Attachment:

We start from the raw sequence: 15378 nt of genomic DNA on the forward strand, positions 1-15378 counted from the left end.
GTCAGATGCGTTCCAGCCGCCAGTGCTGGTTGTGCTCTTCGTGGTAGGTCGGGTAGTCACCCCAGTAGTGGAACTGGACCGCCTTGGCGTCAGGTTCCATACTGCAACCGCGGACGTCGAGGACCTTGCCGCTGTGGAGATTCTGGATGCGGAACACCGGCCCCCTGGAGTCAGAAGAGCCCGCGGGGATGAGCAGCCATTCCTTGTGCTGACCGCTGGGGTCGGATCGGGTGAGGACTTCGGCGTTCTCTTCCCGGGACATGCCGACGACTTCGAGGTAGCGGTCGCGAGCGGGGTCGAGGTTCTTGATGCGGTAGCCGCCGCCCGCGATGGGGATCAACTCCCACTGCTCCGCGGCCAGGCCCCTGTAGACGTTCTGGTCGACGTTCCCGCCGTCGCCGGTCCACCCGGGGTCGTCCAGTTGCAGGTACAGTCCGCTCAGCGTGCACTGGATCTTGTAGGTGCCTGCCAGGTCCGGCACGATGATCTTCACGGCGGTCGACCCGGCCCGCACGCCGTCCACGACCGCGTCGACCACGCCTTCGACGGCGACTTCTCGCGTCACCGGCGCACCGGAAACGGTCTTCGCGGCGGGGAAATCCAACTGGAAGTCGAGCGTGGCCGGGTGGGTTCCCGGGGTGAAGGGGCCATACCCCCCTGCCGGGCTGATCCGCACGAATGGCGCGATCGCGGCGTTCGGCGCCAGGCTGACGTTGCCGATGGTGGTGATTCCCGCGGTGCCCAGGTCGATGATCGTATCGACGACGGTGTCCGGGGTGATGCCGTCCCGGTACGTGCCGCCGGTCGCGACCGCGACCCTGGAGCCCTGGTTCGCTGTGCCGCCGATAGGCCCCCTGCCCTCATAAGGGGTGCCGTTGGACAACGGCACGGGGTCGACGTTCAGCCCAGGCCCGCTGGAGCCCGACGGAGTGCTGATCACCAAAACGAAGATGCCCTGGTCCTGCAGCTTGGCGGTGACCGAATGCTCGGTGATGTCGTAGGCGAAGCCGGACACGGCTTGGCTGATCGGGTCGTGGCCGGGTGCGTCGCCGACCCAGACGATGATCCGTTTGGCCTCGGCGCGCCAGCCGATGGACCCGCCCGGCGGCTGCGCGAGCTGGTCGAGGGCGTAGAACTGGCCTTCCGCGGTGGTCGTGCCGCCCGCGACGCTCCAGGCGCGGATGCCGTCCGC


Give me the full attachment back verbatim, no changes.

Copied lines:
We start from the raw sequence: 15378 nt of genomic DNA on the forward strand, positions 1-15378 counted from the left end.
GTCAGATGCGTTCCAGCCGCCAGTGCTGGTTGTGCTCTTCGTGGTAGGTCGGGTAGTCACCCCAGTAGTGGAACTGGACCGCCTTGGCGTCAGGTTCCATACTGCAACCGCGGACGTCGAGGACCTTGCCGCTGTGGAGATTCTGGATGCGGAACACCGGCCCCCTGGAGTCAGAAGAGCCCGCGGGGATGAGCAGCCATTCCTTGTGCTGACCGCTGGGGTCGGATCGGGTGAGGACTTCGGCGTTCTCTTCCCGGGACATGCCGACGACTTCGAGGTAGCGGTCGCGAGCGGGGTCGAGGTTCTTGATGCGGTAGCCGCCGCCCGCGATGGGGATCAACTCCCACTGCTCCGCGGCCAGGCCCCTGTAGACGTTCTGGTCGACGTTCCCGCCGTCGCCGGTCCACCCGGGGTCGTCCAGTTGCAGGTACAGTCCGCTCAGCGTGCACTGGATCTTGTAGGTGCCTGCCAGGTCCGGCACGATGATCTTCACGGCGGTCGACCCGGCCCGCACGCCGTCCACGACCGCGTCGACCACGCCTTCGACGGCGACTTCTCGCGTCACCGGCGCACCGGAAACGGTCTTCGCGGCGGGGAAATCCAACTGGAAGTCGAGCGTGGCCGGGTGGGTTCCCGGGGTGAAGGGGCCATACCCCCCTGCCGGGCTGATCCGCACGAATGGCGCGATCGCGGCGTTCGGCGCCAGGCTGACGTTGCCGATGGTGGTGATTCCCGCGGTGCCCAGGTCGATGATCGTATCGACGACGGTGTCCGGGGTGATGCCGTCCCGGTACGTGCCGCCGGTCGCGACCGCGACCCTGGAGCCCTGGTTCGCTGTGCCGCCGATAGGCCCCCTGCCCTCATAAGGGGTGCCGTTGGACAACGGCACGGGGTCGACGTTCAGCCCAGGCCCGCTGGAGCCCGACGGAGTGCTGATCACCAAAACGAAGATGCCCTGGTCCTGCAGCTTGGCGGTGACCGAATGCTCGGTGATGTCGTAGGCGAAGCCGGACACGGCTTGGCTGATCGGGTCGTGGCCGGGTGCGTCGCCGACCCAGACGATGATCCGTTTGGCCTCGGCGCGCCAGCCGATGGACCCGCCCGGCGGCTGCGCGAGCTGGTCGAGGGCGTAGAACTGGCCTTCCGCGGTGGTCGTGCCGCCCGCGACGCTCCAGGCGCGGATGCCGTCCGC